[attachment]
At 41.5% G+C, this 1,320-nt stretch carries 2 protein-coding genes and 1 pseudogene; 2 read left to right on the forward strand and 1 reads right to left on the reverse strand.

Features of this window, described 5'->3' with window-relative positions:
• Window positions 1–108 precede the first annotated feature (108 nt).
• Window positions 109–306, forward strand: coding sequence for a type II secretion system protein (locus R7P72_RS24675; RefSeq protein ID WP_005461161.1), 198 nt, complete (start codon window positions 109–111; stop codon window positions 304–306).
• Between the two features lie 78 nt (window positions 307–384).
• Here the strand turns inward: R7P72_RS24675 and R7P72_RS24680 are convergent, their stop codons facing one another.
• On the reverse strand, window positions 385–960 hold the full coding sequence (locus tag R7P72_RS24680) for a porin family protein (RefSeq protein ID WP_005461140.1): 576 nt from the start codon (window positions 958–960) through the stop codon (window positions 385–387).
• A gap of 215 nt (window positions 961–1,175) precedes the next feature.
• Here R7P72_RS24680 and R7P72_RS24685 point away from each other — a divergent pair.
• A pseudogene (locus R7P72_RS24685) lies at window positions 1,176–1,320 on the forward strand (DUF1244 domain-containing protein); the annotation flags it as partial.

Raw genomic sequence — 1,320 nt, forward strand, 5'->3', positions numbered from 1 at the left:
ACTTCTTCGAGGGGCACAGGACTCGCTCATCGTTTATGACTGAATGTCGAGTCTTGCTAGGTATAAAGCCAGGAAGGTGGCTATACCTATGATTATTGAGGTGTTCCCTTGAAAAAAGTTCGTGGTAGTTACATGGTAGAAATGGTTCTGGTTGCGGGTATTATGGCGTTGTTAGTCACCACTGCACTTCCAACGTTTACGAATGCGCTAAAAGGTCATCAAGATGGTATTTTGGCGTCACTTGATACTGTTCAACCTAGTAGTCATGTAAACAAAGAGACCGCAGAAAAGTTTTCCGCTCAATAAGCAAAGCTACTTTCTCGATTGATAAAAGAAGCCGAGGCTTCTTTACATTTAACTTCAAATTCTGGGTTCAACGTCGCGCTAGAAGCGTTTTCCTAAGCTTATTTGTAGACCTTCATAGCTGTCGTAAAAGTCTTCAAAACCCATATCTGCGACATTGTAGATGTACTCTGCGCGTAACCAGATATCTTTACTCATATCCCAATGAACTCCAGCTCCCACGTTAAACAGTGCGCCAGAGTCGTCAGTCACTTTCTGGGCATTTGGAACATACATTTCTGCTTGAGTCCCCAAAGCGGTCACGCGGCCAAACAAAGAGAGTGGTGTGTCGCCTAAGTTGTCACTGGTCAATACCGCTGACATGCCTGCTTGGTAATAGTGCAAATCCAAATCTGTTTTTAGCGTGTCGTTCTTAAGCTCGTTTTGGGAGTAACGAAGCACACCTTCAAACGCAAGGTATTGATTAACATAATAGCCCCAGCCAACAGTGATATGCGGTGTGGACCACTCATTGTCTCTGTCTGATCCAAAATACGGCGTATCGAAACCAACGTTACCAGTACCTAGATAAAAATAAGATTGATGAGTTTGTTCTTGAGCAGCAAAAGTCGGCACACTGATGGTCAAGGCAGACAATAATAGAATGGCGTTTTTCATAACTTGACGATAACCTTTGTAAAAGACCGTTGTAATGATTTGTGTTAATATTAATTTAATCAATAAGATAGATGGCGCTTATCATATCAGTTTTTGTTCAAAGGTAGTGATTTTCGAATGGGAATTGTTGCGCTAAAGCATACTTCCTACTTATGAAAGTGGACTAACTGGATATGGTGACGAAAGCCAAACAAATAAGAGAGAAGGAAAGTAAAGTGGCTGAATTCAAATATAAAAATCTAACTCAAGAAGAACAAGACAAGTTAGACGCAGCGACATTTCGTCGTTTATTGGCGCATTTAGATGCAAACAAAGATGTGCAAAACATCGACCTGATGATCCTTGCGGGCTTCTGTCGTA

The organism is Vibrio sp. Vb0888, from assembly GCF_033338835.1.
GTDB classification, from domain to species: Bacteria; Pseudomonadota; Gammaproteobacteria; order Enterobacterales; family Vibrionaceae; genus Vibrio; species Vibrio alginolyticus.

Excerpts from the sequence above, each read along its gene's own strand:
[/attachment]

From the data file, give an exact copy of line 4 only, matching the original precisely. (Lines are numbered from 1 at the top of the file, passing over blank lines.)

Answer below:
• Window positions 109–306, forward strand: coding sequence for a type II secretion system protein (locus R7P72_RS24675; RefSeq protein ID WP_005461161.1), 198 nt, complete (start codon window positions 109–111; stop codon window positions 304–306).